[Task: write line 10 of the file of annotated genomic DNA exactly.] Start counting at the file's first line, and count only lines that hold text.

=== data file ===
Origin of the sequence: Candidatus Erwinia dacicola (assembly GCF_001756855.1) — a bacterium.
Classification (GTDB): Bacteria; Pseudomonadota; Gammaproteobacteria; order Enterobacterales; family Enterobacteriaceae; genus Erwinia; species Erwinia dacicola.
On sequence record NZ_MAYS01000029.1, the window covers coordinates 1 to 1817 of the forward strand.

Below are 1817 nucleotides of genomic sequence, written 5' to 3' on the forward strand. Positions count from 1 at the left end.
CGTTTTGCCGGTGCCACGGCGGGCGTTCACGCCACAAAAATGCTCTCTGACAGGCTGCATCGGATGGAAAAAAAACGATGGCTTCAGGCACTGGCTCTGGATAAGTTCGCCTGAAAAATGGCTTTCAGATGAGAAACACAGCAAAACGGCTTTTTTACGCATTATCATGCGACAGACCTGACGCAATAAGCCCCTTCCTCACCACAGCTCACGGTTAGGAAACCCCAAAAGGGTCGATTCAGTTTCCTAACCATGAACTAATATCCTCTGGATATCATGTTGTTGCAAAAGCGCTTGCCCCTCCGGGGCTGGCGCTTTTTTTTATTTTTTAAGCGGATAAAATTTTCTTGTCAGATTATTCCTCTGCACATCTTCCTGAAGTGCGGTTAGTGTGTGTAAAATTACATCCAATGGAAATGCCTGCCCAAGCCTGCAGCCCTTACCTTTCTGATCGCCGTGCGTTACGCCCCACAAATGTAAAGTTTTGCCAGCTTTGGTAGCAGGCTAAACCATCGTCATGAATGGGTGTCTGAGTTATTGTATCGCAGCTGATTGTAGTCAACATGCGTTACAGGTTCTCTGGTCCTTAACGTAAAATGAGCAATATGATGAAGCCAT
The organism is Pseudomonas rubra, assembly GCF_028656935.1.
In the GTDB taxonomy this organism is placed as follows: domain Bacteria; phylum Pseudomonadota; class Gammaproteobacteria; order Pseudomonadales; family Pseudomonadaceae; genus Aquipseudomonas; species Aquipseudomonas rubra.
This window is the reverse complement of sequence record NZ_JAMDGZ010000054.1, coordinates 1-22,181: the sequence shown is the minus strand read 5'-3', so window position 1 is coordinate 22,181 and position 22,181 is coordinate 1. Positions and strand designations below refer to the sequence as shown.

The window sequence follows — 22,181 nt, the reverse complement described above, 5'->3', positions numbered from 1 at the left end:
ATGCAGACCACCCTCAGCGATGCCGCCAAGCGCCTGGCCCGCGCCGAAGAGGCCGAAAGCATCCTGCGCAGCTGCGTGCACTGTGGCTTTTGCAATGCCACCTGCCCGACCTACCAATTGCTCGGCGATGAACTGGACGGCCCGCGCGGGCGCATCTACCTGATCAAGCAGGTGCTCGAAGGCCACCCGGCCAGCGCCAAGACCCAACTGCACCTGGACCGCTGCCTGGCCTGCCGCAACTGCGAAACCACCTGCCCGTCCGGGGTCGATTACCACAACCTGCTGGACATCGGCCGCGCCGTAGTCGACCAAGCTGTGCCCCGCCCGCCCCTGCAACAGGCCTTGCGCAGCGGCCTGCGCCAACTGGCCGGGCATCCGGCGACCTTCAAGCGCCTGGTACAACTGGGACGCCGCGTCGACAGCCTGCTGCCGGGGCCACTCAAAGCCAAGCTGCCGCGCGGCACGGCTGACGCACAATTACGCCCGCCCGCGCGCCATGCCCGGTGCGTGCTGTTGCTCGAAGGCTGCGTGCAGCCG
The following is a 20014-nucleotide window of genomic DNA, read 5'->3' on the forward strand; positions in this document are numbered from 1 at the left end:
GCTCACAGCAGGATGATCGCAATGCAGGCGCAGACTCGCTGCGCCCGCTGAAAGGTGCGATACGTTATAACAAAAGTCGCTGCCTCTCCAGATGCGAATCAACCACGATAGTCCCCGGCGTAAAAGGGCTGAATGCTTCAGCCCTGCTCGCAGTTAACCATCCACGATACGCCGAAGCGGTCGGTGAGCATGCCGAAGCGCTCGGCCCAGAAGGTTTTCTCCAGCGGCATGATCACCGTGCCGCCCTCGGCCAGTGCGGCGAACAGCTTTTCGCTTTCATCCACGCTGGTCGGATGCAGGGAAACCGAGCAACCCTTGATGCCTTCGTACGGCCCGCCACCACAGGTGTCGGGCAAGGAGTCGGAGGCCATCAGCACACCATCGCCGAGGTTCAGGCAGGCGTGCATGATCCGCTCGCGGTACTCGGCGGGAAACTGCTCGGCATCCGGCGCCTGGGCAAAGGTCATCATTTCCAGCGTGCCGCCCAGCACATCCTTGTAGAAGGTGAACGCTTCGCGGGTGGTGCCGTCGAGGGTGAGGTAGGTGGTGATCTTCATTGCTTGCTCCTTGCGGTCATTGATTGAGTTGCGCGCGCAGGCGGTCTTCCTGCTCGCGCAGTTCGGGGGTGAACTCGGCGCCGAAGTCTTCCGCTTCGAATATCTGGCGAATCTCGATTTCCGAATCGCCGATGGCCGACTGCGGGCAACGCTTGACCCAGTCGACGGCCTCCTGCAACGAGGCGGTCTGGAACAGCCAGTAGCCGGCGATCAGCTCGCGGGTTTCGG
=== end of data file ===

ATGCAGACCACCCTCAGCGATGCCGCCAAGCGCCTGGCCCGCGCCGAAGAGGCCGAAAGCATCCTGCGCAGCTGCGTGCACTGTGGCTTTTGCAATGCCACCTGCCCGACCTACCAATTGCTCGGCGATGAACTGGACGGCCCGCGCGGGCGCATCTACCTGATCAAGCAGGTGCTCGAAGGCCACCCGGCCAGCGCCAAGACCCAACTGCACCTGGACCGCTGCCTGGCCTGCCGCAACTGCGAAACCACCTGCCCGTCCGGGGTCGATTACCACAACCTGCTGGACATCGGCCGCGCCGTAGTCGACCAAGCTGTGCCCCGCCCGCCCCTGCAACAGGCCTTGCGCAGCGGCCTGCGCCAACTGGCCGGGCATCCGGCGACCTTCAAGCGCCTGGTACAACTGGGACGCCGCGTCGACAGCCTGCTGCCGGGGCCACTCAAAGCCAAGCTGCCGCGCGGCACGGCTGACGCACAATTACGCCCGCCCGCGCGCCATGCCCGGTGCGTGCTGTTGCTCGAAGGCTGCGTGCAGCCG